**Which is the Better Guess?***Jocelyn Co, Laurie Conley*, Patrick Phippen*- Students will run a simulation (using Fathom software) to decide if always choosing the same letter when guessing on a standardized multiple choice test will result in more "correct" answers (and a higher grade) than using random letters for each problem.
**Joker is Wild***Antonio Baccay, Nathan Dummitt**- This is a lesson plan for a classroom using Fathom statistical software. The lesson plan is split into three modules. The first module is appropriate for students who have had little or no experience with basic statistics and probability. Module 2 contains slightly more advanced activities for students who have had exposure to elementary statistics and probability. Finally, Module 3 compares the histogram of a given sample to the histogram of the sample repeated n times, and is appropriate for intermediate statistics students who are familiar with sampling distribution. Students will use Fathom software to simulate an experiment in order to answer a question about the basic probability of card shuffling using conditional operations in Fathom.
**Experimental to Theoretical***Kymberly Riggins*- For enough trials, the experimental probability approaches the theoretical probability. The question arises, "How much is enough?". The students will each randomly generate answers for a test. Different groups will have different numbers that will represent the number of test questions on the test. The students will run fathom to see after how many trials will the mean of the experimental probability reach an appropriate error distance of the theoretical probability for a considerable length of time.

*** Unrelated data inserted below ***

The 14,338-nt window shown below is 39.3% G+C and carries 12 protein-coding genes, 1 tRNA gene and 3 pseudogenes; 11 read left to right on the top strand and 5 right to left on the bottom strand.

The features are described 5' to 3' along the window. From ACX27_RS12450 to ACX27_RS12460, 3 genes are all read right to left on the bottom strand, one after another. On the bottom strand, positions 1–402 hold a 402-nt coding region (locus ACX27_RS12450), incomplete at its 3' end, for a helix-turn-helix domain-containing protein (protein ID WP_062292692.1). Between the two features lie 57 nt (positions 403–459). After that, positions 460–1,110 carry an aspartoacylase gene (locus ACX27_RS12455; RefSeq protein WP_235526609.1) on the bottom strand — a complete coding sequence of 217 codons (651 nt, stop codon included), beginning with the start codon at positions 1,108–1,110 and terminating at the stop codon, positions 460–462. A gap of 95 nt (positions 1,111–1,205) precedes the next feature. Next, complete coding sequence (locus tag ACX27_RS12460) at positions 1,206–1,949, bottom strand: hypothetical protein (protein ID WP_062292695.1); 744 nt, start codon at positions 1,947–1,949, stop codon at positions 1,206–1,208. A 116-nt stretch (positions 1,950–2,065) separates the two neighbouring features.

**Biased Multiple Choice***Camilla Perkes*- This individual or group activity requires students to test randomly generated multiple choice tests from the same author to determine whether the author is biased towards a certain correct answer. Students will use Fathom to collect measures on these tests and adjust the number of tests generated to detect the bias. Students will engage in small group discussions to justify their interpretation of the data they collect.
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With program support provided by Math for America This material is based upon work supported by the National Science Foundation under DMS-0940733 and DMS-1441467. Any opinions, findings, and conclusions or recommendations expressed in this material are those of the author(s) and do not necessarily reflect the views of the National Science Foundation. |